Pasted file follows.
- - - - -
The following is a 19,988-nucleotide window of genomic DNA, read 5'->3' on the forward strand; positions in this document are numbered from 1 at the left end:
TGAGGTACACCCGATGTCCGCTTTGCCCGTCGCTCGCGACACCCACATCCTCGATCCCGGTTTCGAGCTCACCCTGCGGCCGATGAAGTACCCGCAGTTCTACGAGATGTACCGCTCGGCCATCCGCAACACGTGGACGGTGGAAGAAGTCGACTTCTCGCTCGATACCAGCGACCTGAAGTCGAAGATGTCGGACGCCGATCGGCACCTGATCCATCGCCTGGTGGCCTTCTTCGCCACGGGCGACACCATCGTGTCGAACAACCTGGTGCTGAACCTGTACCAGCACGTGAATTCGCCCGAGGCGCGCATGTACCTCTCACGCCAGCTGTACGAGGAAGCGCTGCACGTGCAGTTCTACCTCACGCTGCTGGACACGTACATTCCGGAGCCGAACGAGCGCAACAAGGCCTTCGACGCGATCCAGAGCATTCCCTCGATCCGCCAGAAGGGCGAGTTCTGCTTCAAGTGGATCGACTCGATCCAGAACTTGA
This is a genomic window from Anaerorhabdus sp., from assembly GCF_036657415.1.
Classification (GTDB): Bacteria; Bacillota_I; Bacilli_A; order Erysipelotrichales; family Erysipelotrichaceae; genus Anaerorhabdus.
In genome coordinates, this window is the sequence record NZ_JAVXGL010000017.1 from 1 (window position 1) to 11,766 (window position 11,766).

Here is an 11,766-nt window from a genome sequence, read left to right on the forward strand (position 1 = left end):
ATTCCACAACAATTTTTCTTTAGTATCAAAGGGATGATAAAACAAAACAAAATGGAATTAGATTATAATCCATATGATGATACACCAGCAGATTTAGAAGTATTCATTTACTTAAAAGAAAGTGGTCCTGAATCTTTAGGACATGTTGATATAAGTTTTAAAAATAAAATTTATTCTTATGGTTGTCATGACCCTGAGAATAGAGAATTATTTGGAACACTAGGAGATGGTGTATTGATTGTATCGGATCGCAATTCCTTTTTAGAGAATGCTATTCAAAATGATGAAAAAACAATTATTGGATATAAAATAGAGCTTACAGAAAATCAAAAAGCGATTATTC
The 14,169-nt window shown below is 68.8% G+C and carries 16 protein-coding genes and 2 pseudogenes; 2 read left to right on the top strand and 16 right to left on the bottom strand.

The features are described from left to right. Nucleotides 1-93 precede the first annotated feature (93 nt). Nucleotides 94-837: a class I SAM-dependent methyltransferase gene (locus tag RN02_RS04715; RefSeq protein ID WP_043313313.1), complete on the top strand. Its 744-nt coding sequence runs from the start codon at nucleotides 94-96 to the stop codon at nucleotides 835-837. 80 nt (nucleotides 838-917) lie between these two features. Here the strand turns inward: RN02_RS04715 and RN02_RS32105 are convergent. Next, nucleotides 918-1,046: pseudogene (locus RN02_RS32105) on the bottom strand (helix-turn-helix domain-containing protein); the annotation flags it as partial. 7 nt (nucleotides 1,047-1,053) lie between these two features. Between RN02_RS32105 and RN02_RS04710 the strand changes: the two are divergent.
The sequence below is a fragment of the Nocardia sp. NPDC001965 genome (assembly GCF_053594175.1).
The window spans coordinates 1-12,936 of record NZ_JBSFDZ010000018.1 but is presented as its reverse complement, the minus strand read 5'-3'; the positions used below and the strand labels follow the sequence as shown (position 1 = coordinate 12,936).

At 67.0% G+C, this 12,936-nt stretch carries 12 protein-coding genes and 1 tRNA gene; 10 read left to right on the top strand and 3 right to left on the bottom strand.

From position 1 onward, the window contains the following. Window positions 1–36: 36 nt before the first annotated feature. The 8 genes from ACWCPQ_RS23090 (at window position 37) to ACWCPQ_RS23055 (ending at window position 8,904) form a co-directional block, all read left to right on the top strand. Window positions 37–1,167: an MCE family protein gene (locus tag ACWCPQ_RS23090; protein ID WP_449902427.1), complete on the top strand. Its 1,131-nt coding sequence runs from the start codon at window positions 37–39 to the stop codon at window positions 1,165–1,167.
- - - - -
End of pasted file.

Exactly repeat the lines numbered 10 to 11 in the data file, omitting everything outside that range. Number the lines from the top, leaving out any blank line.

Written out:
The sequence below is a fragment of the Nocardia sp. NPDC001965 genome (assembly GCF_053594175.1).
The window spans coordinates 1-12,936 of record NZ_JBSFDZ010000018.1 but is presented as its reverse complement, the minus strand read 5'-3'; the positions used below and the strand labels follow the sequence as shown (position 1 = coordinate 12,936).